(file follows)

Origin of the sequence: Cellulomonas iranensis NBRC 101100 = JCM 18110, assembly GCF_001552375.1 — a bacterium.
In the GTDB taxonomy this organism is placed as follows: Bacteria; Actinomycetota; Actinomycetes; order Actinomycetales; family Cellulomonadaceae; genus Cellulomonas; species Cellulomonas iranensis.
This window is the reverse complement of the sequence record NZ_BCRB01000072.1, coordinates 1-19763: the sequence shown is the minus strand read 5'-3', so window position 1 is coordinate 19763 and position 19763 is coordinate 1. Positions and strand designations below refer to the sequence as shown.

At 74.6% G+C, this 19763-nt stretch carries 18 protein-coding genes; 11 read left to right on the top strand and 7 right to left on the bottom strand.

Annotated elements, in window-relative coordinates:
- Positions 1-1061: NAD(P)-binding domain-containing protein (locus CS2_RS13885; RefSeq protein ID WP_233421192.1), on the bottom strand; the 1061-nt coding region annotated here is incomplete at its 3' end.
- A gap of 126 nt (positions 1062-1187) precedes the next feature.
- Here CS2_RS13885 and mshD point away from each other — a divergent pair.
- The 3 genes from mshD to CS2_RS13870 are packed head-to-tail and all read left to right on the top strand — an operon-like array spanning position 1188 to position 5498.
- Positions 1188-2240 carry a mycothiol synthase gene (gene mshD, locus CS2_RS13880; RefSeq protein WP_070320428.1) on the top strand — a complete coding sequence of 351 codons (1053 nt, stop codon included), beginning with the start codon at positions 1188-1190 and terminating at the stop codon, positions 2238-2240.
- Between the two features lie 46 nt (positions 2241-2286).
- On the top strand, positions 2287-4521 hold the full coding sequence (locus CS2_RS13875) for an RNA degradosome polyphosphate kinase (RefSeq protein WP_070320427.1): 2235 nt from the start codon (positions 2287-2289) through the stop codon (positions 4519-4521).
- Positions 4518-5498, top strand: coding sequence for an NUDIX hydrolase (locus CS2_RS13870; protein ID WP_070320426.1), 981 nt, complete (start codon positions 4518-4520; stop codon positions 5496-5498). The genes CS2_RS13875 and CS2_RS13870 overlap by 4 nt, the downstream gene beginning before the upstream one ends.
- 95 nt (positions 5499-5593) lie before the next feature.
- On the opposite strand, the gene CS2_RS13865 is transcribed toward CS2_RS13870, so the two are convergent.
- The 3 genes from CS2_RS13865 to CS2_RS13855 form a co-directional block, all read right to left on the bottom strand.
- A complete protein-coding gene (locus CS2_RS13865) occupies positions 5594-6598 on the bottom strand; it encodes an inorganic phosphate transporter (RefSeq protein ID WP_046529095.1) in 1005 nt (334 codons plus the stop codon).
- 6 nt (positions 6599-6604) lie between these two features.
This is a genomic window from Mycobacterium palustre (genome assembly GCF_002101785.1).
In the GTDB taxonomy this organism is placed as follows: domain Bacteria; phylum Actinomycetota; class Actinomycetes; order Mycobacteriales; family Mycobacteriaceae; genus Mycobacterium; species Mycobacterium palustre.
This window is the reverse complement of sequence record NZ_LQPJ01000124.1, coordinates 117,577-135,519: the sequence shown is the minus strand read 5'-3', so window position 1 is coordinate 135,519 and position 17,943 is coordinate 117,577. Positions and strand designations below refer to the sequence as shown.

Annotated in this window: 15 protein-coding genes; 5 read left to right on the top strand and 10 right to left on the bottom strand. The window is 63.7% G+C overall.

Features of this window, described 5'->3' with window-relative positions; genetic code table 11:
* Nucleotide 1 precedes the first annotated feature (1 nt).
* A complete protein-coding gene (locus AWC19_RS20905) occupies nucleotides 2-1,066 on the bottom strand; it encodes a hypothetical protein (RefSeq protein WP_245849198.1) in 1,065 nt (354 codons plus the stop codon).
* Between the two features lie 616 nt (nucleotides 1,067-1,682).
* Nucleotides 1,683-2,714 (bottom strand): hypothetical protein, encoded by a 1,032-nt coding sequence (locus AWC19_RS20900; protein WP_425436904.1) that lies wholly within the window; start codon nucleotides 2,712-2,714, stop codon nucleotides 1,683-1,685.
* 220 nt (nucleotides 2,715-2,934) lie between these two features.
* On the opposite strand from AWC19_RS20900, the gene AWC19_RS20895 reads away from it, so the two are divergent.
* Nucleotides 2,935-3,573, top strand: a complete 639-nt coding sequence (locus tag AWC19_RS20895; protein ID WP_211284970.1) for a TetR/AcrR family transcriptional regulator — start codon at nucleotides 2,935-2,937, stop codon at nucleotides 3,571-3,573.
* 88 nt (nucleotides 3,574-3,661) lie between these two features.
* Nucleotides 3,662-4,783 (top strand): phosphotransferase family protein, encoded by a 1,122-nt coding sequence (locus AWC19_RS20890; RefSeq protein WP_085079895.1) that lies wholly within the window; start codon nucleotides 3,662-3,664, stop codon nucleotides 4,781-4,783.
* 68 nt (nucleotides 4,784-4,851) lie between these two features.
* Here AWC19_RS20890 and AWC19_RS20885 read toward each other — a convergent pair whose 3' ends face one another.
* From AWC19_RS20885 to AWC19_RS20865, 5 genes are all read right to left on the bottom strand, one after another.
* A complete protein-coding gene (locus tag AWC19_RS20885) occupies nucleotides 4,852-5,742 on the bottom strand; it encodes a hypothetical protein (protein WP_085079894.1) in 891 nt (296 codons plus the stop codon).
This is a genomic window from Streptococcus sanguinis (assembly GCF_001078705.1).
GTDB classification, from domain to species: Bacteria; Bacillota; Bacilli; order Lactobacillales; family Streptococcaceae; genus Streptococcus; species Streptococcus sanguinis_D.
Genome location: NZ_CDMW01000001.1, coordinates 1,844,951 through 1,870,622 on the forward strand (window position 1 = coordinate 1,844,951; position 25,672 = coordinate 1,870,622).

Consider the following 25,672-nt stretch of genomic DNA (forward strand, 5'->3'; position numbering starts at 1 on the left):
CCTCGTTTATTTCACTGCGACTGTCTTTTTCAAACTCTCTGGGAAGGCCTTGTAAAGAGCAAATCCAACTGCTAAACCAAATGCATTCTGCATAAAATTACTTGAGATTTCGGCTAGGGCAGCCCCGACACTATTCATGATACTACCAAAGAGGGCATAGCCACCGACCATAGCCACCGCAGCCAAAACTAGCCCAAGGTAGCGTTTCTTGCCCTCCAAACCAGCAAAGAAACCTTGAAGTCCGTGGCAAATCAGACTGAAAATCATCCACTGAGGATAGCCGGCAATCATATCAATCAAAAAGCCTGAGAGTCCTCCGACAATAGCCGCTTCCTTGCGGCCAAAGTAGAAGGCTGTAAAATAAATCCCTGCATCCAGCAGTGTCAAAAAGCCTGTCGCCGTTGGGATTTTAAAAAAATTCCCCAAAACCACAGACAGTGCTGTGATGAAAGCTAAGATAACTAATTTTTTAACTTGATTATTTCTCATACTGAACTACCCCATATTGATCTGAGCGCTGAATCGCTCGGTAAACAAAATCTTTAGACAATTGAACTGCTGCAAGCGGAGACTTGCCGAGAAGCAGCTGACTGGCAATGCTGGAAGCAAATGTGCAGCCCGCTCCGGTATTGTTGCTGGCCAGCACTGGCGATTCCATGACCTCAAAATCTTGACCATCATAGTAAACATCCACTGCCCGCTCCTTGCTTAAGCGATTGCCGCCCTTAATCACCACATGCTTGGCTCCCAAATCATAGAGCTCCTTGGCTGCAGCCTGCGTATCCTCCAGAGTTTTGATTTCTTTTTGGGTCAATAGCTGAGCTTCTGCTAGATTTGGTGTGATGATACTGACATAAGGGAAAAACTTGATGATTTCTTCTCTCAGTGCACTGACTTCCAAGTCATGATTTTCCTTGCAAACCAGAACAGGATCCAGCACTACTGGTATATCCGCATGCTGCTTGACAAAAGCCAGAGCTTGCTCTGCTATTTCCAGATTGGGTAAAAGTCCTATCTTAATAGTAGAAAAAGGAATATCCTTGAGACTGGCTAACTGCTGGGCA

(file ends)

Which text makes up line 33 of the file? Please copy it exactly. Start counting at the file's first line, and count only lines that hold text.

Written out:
* 68 nt (nucleotides 4,784-4,851) lie between these two features.